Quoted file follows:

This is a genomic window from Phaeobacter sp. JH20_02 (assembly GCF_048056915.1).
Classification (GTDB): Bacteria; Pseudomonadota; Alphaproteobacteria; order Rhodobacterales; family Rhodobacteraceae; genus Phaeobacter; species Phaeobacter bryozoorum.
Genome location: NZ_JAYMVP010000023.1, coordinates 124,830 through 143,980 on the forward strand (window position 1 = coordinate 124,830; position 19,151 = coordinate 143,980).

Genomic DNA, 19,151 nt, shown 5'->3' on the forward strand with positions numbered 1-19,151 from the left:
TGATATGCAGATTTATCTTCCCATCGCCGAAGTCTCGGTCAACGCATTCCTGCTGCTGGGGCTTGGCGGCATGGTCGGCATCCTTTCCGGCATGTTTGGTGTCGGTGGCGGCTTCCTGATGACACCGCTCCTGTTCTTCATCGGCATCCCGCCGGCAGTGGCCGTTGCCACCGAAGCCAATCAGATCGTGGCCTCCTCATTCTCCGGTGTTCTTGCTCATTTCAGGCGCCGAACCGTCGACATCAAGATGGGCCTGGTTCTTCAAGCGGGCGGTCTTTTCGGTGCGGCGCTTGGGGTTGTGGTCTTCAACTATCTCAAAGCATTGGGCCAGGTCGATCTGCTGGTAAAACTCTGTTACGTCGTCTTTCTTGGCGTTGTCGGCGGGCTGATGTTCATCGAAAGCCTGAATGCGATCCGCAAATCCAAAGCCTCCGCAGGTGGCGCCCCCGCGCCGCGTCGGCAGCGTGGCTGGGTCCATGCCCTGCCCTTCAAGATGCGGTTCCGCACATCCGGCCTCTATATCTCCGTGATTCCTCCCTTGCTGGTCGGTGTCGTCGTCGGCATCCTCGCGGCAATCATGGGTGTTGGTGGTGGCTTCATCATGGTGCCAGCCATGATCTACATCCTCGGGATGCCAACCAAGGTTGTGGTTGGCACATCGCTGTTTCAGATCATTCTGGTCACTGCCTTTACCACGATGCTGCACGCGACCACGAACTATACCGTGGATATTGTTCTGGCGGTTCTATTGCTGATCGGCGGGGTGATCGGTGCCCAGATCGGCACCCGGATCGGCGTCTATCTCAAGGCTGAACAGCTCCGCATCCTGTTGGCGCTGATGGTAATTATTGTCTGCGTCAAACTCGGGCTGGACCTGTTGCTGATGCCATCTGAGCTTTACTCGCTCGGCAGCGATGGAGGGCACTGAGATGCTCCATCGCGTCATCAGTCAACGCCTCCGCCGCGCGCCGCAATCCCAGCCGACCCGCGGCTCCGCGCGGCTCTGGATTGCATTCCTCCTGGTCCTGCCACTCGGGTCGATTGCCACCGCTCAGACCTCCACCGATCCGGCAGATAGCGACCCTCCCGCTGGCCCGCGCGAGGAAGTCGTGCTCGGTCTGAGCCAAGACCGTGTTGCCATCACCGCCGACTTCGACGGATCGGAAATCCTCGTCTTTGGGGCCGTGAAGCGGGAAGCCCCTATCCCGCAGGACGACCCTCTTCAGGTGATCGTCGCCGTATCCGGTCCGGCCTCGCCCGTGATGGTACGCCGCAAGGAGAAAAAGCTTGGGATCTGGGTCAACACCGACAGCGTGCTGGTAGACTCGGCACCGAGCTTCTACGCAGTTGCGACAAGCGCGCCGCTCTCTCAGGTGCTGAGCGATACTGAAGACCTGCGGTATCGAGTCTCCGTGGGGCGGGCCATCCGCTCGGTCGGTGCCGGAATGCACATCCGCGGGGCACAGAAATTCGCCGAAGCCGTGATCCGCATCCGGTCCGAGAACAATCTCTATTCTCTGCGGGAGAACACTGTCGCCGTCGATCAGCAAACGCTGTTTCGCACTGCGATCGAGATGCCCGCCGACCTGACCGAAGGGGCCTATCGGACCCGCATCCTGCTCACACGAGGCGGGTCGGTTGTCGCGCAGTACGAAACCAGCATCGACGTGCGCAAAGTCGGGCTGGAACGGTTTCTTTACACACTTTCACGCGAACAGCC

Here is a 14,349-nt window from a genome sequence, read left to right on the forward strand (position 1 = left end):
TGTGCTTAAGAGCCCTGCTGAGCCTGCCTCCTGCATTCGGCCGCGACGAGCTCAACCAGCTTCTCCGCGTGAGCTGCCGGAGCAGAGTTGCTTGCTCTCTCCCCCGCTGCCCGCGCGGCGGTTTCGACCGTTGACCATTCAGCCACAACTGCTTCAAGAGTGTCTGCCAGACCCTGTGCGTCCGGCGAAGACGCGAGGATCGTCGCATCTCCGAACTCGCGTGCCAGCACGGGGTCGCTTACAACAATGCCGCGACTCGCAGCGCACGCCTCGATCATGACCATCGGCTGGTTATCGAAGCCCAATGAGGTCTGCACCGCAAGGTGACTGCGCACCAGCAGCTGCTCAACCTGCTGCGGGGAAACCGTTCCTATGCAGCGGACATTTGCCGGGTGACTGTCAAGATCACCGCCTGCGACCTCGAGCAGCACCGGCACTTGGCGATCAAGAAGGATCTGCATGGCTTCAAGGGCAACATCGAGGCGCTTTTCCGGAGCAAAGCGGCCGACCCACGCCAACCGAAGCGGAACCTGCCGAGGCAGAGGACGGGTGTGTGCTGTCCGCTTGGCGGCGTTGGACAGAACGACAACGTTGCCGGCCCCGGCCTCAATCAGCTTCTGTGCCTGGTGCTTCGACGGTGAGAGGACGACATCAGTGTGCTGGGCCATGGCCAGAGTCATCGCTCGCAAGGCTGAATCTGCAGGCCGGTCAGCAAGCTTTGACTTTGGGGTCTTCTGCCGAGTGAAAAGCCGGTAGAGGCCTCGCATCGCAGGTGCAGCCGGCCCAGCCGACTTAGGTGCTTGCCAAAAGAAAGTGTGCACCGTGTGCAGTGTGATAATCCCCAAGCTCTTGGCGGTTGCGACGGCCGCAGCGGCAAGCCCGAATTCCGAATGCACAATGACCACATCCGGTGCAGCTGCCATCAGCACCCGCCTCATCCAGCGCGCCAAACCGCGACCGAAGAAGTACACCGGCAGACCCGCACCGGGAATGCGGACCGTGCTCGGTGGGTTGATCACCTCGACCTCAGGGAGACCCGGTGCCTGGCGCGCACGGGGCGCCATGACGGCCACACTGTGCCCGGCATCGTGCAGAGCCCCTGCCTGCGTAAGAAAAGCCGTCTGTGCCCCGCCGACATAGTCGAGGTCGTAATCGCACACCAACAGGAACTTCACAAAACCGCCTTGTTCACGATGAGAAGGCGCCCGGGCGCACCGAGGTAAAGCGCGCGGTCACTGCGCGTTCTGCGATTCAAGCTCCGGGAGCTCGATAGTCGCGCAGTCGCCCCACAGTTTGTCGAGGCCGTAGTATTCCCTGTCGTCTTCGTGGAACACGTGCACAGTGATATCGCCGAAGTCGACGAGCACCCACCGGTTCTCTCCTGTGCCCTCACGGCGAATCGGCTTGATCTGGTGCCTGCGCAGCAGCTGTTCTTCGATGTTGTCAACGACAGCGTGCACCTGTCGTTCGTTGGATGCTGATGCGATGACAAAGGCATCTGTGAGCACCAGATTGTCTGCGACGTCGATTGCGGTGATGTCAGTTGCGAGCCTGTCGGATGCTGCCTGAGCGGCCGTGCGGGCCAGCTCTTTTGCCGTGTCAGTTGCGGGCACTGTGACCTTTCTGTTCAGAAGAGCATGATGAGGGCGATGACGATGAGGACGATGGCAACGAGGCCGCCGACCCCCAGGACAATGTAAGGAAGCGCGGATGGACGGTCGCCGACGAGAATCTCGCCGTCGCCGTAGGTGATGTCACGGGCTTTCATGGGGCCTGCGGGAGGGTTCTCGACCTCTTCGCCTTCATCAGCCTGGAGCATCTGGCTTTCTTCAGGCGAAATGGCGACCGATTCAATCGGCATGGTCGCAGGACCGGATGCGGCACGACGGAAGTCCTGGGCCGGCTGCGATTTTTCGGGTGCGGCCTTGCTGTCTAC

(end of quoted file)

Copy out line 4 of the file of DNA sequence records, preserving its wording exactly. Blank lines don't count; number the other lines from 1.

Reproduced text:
Genomic DNA, 19,151 nt, shown 5'->3' on the forward strand with positions numbered 1-19,151 from the left: